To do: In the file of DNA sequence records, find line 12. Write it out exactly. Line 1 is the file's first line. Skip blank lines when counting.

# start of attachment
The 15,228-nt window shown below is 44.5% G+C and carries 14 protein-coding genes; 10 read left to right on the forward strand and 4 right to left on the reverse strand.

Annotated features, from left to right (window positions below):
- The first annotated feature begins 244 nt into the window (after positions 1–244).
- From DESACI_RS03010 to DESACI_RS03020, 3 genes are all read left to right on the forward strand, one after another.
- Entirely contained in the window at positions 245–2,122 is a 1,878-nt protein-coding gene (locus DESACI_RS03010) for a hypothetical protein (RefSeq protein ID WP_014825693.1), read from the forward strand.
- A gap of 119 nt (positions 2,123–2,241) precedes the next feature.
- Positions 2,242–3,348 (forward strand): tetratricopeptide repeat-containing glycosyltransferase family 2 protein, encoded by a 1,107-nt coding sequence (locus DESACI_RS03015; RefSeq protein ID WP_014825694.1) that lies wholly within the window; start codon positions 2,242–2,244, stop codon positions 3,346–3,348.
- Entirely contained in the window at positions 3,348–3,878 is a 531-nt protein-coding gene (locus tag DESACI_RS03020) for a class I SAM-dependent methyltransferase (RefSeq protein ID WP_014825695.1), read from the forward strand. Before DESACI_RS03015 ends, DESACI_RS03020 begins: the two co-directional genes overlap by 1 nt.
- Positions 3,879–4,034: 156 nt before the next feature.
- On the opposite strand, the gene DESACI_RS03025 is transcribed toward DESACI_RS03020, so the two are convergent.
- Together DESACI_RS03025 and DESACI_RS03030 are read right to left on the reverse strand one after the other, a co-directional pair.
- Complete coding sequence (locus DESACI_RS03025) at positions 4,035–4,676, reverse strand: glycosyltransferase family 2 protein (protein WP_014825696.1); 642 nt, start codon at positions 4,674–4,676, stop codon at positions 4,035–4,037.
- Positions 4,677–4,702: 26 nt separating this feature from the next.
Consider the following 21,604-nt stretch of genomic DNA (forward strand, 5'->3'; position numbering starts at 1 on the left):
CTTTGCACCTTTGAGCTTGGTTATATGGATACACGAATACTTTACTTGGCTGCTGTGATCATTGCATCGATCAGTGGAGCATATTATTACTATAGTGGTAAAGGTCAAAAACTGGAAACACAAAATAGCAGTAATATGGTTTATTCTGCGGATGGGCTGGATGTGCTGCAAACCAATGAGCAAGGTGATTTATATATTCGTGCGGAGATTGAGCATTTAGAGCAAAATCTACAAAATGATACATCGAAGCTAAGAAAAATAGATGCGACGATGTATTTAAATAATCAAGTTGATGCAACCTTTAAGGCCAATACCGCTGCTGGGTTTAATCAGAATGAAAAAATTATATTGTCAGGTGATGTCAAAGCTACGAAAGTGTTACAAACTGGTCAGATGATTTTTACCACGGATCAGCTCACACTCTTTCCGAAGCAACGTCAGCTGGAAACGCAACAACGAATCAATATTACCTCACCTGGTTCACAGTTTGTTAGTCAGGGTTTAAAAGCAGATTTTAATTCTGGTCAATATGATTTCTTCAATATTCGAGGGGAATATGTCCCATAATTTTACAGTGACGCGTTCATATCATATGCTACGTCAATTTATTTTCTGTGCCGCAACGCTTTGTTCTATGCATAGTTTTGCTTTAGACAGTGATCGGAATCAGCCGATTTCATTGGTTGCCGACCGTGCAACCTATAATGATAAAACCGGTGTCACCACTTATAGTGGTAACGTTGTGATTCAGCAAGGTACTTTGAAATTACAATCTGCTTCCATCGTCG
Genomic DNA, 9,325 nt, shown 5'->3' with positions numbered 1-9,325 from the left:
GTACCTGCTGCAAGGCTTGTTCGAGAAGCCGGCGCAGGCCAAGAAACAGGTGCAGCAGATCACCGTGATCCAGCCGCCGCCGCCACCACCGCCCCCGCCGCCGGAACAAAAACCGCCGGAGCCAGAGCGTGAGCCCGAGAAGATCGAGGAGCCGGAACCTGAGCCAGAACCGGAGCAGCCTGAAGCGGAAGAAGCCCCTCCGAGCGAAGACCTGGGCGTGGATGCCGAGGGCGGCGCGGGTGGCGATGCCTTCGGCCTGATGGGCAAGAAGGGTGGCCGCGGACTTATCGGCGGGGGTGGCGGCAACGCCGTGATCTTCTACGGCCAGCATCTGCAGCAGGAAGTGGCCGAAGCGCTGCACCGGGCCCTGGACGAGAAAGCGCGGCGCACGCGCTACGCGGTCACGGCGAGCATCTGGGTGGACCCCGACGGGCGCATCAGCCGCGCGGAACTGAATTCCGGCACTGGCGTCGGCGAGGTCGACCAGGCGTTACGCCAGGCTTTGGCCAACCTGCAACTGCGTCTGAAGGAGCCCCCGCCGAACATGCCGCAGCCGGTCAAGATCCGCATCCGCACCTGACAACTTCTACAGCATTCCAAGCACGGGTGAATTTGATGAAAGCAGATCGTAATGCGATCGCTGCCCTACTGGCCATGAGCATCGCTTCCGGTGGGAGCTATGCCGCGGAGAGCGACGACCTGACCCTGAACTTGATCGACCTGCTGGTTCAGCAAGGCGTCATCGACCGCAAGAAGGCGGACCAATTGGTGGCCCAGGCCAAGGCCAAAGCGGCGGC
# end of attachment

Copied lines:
- Complete coding sequence (locus DESACI_RS03025) at positions 4,035–4,676, reverse strand: glycosyltransferase family 2 protein (protein WP_014825696.1); 642 nt, start codon at positions 4,674–4,676, stop codon at positions 4,035–4,037.